Microsoft revealed two new directions for Exchange and Outlook at Microsoft TechEd 2005 earlier this month. One direction has immediate impact, and the other's implications probably will be known only when the next versions of Exchange and Microsoft Office ship.

The long-term change is that support for Exchange public folders will go away in "Exchange 13"--two versions down the road. Within the time frame of the next release (currently known as Exchange 12), Microsoft will encourage organizations to migrate public folders to another platform--most likely Microsoft SharePoint Portal Server--and will work with vendors to help make sure that tools are available to facilitate that migration. (See "Are Public Folders Dead?" at for more information about the subject.) If you see me at the Microsoft Exchange Connections conference in San Diego this fall, you can bet that I'll want to ask you how many public folders you have and how many will need special treatment to migrate Outlook customs forms, folder home pages, Exchange event sinks or scripts, and Outlook COM add-ins that depend on public folders. In the meantime, feel free to write me at with your thoughts. As we get a better picture of the public folder universe and what Outlook and SharePoint Portal Server integration with Office 12 will offer, I'll report back with strategies for planning your eventual migration away from public folders.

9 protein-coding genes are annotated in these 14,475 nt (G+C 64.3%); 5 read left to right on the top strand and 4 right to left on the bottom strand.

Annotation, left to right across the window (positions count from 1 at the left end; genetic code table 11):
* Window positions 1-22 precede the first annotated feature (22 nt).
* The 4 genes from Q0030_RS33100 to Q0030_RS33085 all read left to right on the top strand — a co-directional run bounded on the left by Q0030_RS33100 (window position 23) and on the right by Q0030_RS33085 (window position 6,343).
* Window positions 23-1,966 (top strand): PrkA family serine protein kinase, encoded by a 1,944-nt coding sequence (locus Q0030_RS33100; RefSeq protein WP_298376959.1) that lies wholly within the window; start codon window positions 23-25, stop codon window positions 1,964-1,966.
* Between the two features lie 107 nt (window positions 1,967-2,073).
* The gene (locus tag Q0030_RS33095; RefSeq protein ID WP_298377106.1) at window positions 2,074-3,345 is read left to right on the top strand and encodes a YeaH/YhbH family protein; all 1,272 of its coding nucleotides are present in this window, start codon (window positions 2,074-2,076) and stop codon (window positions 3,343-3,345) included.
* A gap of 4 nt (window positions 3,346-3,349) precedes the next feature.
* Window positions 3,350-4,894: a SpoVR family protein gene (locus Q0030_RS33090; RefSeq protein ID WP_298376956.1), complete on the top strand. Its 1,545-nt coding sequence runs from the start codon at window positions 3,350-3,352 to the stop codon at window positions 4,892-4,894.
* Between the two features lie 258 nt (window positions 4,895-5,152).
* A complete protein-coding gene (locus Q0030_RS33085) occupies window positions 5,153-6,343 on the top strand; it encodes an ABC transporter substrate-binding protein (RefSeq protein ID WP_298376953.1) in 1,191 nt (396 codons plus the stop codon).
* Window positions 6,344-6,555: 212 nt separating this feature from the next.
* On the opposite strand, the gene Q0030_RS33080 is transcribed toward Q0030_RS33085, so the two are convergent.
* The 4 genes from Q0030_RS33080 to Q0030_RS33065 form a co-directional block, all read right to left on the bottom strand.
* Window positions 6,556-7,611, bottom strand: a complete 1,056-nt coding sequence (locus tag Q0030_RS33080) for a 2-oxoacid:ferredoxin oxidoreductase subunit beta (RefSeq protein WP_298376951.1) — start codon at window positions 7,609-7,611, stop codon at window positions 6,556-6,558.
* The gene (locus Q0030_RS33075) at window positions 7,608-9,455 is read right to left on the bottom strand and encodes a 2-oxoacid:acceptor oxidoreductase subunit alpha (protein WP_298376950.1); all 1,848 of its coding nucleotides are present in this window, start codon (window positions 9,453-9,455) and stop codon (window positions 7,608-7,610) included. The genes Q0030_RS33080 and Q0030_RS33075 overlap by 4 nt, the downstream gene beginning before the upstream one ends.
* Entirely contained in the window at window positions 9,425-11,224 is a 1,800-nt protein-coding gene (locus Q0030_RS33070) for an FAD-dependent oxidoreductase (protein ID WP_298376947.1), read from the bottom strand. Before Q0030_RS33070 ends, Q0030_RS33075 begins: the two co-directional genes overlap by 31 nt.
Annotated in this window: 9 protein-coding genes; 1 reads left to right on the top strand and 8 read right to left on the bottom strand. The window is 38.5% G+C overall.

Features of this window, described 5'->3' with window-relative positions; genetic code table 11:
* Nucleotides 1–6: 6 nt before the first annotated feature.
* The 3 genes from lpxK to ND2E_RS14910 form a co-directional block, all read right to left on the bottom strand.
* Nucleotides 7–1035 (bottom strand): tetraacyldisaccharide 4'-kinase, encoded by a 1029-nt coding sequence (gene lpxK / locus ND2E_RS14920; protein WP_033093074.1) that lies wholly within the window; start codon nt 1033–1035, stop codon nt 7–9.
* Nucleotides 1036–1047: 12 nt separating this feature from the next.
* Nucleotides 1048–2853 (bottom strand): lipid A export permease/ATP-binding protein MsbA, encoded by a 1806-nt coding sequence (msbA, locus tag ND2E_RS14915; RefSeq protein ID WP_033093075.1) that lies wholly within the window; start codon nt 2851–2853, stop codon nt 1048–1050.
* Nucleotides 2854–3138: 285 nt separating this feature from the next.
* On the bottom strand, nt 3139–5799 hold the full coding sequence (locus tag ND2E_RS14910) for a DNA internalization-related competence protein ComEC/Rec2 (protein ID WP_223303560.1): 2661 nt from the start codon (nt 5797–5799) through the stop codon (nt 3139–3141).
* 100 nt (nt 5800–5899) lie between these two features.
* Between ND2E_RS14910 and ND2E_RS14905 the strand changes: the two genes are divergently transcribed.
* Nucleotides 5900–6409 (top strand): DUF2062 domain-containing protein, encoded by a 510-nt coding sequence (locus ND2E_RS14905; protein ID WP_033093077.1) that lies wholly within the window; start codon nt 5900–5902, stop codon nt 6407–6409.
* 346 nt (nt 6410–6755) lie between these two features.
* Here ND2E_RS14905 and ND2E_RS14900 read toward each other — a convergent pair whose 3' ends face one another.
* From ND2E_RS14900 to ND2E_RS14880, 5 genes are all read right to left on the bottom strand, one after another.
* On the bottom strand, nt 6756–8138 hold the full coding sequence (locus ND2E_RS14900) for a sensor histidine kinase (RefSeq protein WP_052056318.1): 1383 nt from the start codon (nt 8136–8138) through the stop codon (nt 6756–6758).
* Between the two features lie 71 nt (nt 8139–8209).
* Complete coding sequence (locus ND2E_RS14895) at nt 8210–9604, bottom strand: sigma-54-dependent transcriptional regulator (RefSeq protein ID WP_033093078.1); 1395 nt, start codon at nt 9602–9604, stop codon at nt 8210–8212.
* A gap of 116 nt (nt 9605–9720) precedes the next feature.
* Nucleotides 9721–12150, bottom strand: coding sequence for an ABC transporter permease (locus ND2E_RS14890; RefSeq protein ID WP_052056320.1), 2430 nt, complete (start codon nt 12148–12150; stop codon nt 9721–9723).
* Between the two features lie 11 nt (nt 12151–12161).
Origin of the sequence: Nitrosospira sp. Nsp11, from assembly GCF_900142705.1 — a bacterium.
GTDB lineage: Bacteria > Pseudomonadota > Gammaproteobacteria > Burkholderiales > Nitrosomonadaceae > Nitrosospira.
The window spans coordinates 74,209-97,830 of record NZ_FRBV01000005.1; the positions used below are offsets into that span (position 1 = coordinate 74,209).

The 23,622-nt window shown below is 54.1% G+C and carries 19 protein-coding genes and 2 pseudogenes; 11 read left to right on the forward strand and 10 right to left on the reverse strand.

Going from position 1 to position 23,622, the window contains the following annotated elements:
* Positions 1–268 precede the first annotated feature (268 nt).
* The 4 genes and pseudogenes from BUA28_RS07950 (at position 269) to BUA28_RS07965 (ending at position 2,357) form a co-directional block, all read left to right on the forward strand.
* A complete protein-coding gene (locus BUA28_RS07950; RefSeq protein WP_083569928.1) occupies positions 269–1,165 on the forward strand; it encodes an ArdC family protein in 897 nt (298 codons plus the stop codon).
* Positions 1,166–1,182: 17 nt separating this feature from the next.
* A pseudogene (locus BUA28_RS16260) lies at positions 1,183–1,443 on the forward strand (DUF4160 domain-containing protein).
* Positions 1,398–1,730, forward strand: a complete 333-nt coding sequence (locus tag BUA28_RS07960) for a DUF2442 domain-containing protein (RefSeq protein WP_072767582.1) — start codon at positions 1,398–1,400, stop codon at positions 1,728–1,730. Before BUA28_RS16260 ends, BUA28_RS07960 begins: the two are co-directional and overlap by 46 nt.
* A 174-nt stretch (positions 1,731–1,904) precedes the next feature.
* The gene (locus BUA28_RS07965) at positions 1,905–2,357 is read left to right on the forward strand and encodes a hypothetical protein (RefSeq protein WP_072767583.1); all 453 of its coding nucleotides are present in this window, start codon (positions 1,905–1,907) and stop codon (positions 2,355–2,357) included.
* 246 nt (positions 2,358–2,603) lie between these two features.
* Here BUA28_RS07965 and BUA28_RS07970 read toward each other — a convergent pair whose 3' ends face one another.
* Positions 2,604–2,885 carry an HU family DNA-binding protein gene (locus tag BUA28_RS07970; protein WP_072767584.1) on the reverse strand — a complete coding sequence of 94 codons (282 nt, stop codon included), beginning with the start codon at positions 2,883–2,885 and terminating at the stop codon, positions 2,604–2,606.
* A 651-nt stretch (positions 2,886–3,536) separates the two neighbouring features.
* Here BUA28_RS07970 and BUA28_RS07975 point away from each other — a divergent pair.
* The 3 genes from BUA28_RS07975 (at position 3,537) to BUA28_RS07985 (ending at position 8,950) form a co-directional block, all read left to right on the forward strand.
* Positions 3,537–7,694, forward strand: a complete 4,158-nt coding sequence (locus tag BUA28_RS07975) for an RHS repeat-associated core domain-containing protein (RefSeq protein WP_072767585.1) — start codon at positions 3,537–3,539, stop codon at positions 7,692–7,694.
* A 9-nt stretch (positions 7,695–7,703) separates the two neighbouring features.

More significant in the short term was the announcement in Microsoft CEO Steve Ballmer's TechEd keynote address that Visual Studio Tools for the Microsoft Office System (VSTO), slated for release November 7, will provide support for building add-ins for Outlook 2003, in addition to document-centric applications for Microsoft Office Word, Excel, and InfoPath. At first glance, this announcement might not sound like big news because Outlook has always supported an add-in architecture--first with Exchange client extensions in Outlook 97 and, starting in Outlook 2000, with COM add-ins that use a programming implementation that's shared with other Office programs. Visual Studio .NET even has a number of widely used Outlook add-ins, including Outlook 2003 with Business Contact Manager Update.

VSTO 2005, however, brings to the table a solution for the majority of the Outlook add-ins "plumbing" problems that have forced developers to spend as much energy on code to make sure that add-ins start and shut down gracefully as on code to add new functionality. The VSTO package for Outlook add-ins consists of a runtime component, an add-in loader that handles security and some other add-in essentials, a solution structure that includes both the add-in project itself and a setup project to ease deployment, and a ThisApplication class with simple Startup and Shutdown events in which developers start adding their code. The VSTO architecture also supports new features such as server-based add-in deployment.